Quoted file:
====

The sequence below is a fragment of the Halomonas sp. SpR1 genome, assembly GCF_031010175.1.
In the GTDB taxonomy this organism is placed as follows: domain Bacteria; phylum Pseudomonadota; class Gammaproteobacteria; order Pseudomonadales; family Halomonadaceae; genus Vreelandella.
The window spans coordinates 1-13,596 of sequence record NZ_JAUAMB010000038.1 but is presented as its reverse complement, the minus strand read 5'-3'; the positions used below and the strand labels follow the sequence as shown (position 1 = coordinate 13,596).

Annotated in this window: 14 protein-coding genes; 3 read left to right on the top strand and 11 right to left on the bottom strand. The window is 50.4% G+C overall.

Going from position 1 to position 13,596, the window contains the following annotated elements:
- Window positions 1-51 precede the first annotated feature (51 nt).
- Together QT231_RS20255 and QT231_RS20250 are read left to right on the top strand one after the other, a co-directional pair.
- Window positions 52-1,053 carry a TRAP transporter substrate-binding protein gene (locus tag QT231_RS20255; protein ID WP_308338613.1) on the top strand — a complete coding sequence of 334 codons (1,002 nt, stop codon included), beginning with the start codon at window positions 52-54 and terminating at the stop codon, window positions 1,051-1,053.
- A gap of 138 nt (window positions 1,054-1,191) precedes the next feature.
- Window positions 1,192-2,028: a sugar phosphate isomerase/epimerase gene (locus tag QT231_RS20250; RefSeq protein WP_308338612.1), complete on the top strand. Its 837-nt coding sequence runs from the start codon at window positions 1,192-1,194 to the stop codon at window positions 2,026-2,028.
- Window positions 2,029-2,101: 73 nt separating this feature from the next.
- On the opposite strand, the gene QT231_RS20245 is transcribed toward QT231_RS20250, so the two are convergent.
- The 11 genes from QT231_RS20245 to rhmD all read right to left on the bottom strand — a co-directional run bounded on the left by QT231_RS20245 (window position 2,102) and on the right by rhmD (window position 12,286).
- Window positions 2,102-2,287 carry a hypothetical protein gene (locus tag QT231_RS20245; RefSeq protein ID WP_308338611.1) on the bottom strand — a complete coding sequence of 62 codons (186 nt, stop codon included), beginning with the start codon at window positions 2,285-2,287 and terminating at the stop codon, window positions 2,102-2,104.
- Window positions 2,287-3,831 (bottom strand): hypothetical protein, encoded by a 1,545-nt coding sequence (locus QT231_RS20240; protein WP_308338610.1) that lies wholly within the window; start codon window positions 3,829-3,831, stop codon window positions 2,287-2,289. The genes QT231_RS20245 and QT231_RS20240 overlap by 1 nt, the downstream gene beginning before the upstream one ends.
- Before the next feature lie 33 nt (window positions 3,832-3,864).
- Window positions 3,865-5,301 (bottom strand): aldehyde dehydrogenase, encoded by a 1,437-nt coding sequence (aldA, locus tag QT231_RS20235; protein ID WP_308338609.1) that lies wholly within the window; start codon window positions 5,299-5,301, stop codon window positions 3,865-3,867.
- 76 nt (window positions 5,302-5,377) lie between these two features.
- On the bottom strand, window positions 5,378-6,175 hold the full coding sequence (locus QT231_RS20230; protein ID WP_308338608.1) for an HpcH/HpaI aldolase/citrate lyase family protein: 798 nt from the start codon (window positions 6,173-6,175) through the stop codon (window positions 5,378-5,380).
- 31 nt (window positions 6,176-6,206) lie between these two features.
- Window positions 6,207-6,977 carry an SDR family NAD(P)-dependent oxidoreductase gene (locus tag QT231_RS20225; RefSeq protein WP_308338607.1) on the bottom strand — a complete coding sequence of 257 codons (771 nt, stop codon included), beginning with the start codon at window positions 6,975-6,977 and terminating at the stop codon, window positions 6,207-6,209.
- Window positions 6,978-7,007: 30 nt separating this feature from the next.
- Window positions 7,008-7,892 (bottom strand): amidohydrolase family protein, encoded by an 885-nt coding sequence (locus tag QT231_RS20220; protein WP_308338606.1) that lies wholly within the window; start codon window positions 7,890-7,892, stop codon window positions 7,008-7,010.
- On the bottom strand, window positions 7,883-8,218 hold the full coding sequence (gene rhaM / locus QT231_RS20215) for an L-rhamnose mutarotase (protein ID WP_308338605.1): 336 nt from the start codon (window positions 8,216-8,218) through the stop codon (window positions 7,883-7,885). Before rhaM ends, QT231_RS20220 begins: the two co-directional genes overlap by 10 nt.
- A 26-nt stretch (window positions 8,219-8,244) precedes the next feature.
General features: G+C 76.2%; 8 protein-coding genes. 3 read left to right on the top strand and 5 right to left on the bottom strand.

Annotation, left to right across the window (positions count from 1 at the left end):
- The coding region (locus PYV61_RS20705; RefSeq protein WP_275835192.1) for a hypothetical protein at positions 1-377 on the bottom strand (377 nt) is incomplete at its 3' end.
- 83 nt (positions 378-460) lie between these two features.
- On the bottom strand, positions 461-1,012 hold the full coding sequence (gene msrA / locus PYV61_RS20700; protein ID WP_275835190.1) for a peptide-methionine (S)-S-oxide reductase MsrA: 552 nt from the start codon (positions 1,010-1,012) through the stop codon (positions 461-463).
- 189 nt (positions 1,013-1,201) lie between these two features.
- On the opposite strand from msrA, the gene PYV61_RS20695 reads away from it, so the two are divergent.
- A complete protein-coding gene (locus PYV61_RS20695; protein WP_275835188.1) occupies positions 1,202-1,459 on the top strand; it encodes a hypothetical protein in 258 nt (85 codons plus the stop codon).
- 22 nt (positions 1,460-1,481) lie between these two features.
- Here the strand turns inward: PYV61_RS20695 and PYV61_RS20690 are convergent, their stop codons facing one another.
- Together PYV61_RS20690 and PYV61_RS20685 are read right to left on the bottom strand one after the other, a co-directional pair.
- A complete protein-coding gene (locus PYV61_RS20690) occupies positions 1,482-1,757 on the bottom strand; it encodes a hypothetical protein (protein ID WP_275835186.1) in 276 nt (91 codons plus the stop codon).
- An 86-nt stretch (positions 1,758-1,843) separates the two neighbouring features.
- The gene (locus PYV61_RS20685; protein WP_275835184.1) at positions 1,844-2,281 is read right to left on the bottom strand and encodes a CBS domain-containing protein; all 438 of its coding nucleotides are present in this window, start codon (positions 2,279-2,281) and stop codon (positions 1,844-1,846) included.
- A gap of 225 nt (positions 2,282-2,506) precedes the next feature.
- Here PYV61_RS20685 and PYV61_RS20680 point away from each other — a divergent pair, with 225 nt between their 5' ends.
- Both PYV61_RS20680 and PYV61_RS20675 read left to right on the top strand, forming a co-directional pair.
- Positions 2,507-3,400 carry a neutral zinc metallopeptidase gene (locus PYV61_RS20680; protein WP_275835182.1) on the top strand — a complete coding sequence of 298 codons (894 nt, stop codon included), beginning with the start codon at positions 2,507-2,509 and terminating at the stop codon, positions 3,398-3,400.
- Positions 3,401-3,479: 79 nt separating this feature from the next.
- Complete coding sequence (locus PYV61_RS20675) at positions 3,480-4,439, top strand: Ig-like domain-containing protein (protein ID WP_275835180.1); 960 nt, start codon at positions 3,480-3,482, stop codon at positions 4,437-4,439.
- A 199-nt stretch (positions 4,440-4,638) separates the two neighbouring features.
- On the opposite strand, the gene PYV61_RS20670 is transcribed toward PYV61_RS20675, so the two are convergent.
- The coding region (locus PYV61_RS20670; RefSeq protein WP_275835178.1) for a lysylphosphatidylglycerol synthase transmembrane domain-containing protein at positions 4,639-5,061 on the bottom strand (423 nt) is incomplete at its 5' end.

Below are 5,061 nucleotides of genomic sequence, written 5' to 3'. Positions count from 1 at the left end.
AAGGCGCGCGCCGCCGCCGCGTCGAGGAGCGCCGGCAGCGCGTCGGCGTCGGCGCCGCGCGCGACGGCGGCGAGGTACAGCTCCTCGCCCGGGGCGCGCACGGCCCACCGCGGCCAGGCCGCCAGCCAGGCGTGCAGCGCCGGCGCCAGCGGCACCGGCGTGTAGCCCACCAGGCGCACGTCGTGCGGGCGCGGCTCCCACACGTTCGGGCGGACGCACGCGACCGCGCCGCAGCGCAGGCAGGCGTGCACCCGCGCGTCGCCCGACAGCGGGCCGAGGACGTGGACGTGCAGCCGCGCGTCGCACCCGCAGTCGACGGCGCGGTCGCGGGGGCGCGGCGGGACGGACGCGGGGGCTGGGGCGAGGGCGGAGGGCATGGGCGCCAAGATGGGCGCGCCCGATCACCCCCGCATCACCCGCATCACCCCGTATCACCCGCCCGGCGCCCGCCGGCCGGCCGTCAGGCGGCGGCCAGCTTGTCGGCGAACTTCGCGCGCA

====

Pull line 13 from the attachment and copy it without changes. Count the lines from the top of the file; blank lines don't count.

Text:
- The 11 genes from QT231_RS20245 to rhmD all read right to left on the bottom strand — a co-directional run bounded on the left by QT231_RS20245 (window position 2,102) and on the right by rhmD (window position 12,286).